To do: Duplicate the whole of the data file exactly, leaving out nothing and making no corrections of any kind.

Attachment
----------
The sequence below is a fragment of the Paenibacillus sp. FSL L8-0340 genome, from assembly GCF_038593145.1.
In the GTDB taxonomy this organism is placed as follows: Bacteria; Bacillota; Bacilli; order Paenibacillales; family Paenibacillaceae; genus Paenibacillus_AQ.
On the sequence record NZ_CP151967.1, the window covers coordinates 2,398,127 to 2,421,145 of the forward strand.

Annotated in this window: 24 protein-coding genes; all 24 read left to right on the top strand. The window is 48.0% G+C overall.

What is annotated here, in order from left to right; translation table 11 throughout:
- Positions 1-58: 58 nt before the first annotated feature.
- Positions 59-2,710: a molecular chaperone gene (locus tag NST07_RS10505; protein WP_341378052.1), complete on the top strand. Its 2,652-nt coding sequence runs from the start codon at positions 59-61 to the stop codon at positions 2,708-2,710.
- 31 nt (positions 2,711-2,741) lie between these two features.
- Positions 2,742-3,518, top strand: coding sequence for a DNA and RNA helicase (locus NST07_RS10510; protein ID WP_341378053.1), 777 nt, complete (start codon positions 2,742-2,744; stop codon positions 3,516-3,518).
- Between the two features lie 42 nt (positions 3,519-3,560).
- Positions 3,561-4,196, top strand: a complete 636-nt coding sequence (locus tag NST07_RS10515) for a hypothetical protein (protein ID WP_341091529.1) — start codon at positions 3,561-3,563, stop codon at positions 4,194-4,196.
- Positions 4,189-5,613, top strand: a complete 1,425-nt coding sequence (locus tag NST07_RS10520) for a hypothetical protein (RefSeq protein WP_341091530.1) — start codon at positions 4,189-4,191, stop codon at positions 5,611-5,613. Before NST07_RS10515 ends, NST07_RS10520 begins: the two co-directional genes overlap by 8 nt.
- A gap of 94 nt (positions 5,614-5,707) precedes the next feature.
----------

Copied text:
The sequence below is a fragment of the Paenibacillus sp. FSL L8-0340 genome, from assembly GCF_038593145.1.
In the GTDB taxonomy this organism is placed as follows: Bacteria; Bacillota; Bacilli; order Paenibacillales; family Paenibacillaceae; genus Paenibacillus_AQ.
On the sequence record NZ_CP151967.1, the window covers coordinates 2,398,127 to 2,421,145 of the forward strand.

Annotated in this window: 24 protein-coding genes; all 24 read left to right on the top strand. The window is 48.0% G+C overall.

What is annotated here, in order from left to right; translation table 11 throughout:
- Positions 1-58: 58 nt before the first annotated feature.
- Positions 59-2,710: a molecular chaperone gene (locus tag NST07_RS10505; protein WP_341378052.1), complete on the top strand. Its 2,652-nt coding sequence runs from the start codon at positions 59-61 to the stop codon at positions 2,708-2,710.
- 31 nt (positions 2,711-2,741) lie between these two features.
- Positions 2,742-3,518, top strand: coding sequence for a DNA and RNA helicase (locus NST07_RS10510; protein ID WP_341378053.1), 777 nt, complete (start codon positions 2,742-2,744; stop codon positions 3,516-3,518).
- Between the two features lie 42 nt (positions 3,519-3,560).
- Positions 3,561-4,196, top strand: a complete 636-nt coding sequence (locus tag NST07_RS10515) for a hypothetical protein (protein ID WP_341091529.1) — start codon at positions 3,561-3,563, stop codon at positions 4,194-4,196.
- Positions 4,189-5,613, top strand: a complete 1,425-nt coding sequence (locus tag NST07_RS10520) for a hypothetical protein (RefSeq protein WP_341091530.1) — start codon at positions 4,189-4,191, stop codon at positions 5,611-5,613. Before NST07_RS10515 ends, NST07_RS10520 begins: the two co-directional genes overlap by 8 nt.
- A gap of 94 nt (positions 5,614-5,707) precedes the next feature.